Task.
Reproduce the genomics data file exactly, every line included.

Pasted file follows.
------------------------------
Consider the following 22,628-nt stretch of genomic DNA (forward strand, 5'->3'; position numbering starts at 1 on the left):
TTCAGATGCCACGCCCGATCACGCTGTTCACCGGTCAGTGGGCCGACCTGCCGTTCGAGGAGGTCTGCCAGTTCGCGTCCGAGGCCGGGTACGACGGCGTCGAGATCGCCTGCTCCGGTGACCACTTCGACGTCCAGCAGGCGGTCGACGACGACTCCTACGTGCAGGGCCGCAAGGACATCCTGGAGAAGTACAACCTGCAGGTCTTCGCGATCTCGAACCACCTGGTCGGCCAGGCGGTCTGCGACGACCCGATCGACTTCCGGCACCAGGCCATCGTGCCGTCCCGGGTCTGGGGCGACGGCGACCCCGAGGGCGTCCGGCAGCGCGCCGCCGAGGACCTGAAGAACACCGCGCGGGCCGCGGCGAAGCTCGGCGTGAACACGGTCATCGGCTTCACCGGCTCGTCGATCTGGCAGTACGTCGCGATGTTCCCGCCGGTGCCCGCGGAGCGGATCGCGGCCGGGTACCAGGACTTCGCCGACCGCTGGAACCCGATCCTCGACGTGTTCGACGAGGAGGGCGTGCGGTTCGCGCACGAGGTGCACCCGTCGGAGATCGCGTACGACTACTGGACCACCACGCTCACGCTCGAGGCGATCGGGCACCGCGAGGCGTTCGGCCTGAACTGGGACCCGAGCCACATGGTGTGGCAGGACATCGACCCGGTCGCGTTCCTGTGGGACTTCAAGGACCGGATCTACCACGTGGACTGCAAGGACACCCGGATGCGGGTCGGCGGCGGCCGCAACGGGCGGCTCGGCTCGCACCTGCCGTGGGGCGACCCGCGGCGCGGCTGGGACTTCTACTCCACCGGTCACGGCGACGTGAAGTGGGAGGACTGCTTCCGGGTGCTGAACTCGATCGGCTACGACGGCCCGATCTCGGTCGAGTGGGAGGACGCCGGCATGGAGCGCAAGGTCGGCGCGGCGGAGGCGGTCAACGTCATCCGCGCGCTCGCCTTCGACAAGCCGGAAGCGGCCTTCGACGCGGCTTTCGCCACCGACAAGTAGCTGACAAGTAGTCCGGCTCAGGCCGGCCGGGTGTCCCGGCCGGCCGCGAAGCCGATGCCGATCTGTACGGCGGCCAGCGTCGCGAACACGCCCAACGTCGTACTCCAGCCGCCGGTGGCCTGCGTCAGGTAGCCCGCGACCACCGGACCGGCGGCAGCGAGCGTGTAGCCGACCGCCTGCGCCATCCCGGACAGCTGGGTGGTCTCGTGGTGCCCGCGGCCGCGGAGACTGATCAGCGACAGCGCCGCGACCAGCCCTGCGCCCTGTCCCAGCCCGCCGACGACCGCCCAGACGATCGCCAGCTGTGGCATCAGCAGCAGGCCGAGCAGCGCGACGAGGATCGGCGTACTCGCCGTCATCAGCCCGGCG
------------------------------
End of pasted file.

Consider the following 22,628-nt stretch of genomic DNA (forward strand, 5'->3'; position numbering starts at 1 on the left):
TTCAGATGCCACGCCCGATCACGCTGTTCACCGGTCAGTGGGCCGACCTGCCGTTCGAGGAGGTCTGCCAGTTCGCGTCCGAGGCCGGGTACGACGGCGTCGAGATCGCCTGCTCCGGTGACCACTTCGACGTCCAGCAGGCGGTCGACGACGACTCCTACGTGCAGGGCCGCAAGGACATCCTGGAGAAGTACAACCTGCAGGTCTTCGCGATCTCGAACCACCTGGTCGGCCAGGCGGTCTGCGACGACCCGATCGACTTCCGGCACCAGGCCATCGTGCCGTCCCGGGTCTGGGGCGACGGCGACCCCGAGGGCGTCCGGCAGCGCGCCGCCGAGGACCTGAAGAACACCGCGCGGGCCGCGGCGAAGCTCGGCGTGAACACGGTCATCGGCTTCACCGGCTCGTCGATCTGGCAGTACGTCGCGATGTTCCCGCCGGTGCCCGCGGAGCGGATCGCGGCCGGGTACCAGGACTTCGCCGACCGCTGGAACCCGATCCTCGACGTGTTCGACGAGGAGGGCGTGCGGTTCGCGCACGAGGTGCACCCGTCGGAGATCGCGTACGACTACTGGACCACCACGCTCACGCTCGAGGCGATCGGGCACCGCGAGGCGTTCGGCCTGAACTGGGACCCGAGCCACATGGTGTGGCAGGACATCGACCCGGTCGCGTTCCTGTGGGACTTCAAGGACCGGATCTACCACGTGGACTGCAAGGACACCCGGATGCGGGTCGGCGGCGGCCGCAACGGGCGGCTCGGCTCGCACCTGCCGTGGGGCGACCCGCGGCGCGGCTGGGACTTCTACTCCACCGGTCACGGCGACGTGAAGTGGGAGGACTGCTTCCGGGTGCTGAACTCGATCGGCTACGACGGCCCGATCTCGGTCGAGTGGGAGGACGCCGGCATGGAGCGCAAGGTCGGCGCGGCGGAGGCGGTCAACGTCATCCGCGCGCTCGCCTTCGACAAGCCGGAAGCGGCCTTCGACGCGGCTTTCGCCACCGACAAGTAGCTGACAAGTAGTCCGGCTCAGGCCGGCCGGGTGTCCCGGCCGGCCGCGAAGCCGATGCCGATCTGTACGGCGGCCAGCGTCGCGAACACGCCCAACGTCGTACTCCAGCCGCCGGTGGCCTGCGTCAGGTAGCCCGCGACCACCGGACCGGCGGCAGCGAGCGTGTAGCCGACCGCCTGCGCCATCCCGGACAGCTGGGTGGTCTCGTGGTGCCCGCGGCCGCGGAGACTGATCAGCGACAGCGCCGCGACCAGCCCTGCGCCCTGTCCCAGCCCGCCGACGACCGCCCAGACGATCGCCAGCTGTGGCATCAGCAGCAGGCCGAGCAGCGCGACGAGGATCGGCGTACTCGCCGTCATCAGCCCGGCG